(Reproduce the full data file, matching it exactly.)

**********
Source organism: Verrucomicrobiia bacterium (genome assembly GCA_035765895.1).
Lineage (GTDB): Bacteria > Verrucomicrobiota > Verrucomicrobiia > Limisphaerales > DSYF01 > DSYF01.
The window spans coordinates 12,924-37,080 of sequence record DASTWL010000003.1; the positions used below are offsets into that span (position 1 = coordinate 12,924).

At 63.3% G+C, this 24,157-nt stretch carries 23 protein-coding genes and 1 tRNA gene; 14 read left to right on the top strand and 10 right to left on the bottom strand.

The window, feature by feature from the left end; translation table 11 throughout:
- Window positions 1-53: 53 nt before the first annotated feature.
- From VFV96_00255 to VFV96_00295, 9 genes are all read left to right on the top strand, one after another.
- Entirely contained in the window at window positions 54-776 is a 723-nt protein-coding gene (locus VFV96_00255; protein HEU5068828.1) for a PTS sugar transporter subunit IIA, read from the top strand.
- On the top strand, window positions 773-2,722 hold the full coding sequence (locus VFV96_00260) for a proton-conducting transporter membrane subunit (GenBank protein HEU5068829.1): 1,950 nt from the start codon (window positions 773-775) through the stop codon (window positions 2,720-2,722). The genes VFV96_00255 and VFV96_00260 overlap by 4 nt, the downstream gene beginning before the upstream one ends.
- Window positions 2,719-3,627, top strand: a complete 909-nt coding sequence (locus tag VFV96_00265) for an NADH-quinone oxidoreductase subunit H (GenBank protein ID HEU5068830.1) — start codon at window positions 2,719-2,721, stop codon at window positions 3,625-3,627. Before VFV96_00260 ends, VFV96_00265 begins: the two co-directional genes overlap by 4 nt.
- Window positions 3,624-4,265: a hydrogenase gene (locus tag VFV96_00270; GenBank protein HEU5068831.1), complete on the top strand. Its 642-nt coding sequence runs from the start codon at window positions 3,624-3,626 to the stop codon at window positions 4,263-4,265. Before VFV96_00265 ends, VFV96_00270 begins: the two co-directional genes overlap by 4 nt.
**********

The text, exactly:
Source organism: Verrucomicrobiia bacterium (genome assembly GCA_035765895.1).
Lineage (GTDB): Bacteria > Verrucomicrobiota > Verrucomicrobiia > Limisphaerales > DSYF01 > DSYF01.
The window spans coordinates 12,924-37,080 of sequence record DASTWL010000003.1; the positions used below are offsets into that span (position 1 = coordinate 12,924).

At 63.3% G+C, this 24,157-nt stretch carries 23 protein-coding genes and 1 tRNA gene; 14 read left to right on the top strand and 10 right to left on the bottom strand.

The window, feature by feature from the left end; translation table 11 throughout:
- Window positions 1-53: 53 nt before the first annotated feature.
- From VFV96_00255 to VFV96_00295, 9 genes are all read left to right on the top strand, one after another.
- Entirely contained in the window at window positions 54-776 is a 723-nt protein-coding gene (locus VFV96_00255; protein HEU5068828.1) for a PTS sugar transporter subunit IIA, read from the top strand.
- On the top strand, window positions 773-2,722 hold the full coding sequence (locus VFV96_00260) for a proton-conducting transporter membrane subunit (GenBank protein HEU5068829.1): 1,950 nt from the start codon (window positions 773-775) through the stop codon (window positions 2,720-2,722). The genes VFV96_00255 and VFV96_00260 overlap by 4 nt, the downstream gene beginning before the upstream one ends.
- Window positions 2,719-3,627, top strand: a complete 909-nt coding sequence (locus tag VFV96_00265) for an NADH-quinone oxidoreductase subunit H (GenBank protein ID HEU5068830.1) — start codon at window positions 2,719-2,721, stop codon at window positions 3,625-3,627. Before VFV96_00260 ends, VFV96_00265 begins: the two co-directional genes overlap by 4 nt.
- Window positions 3,624-4,265: a hydrogenase gene (locus tag VFV96_00270; GenBank protein HEU5068831.1), complete on the top strand. Its 642-nt coding sequence runs from the start codon at window positions 3,624-3,626 to the stop codon at window positions 4,263-4,265. Before VFV96_00265 ends, VFV96_00270 begins: the two co-directional genes overlap by 4 nt.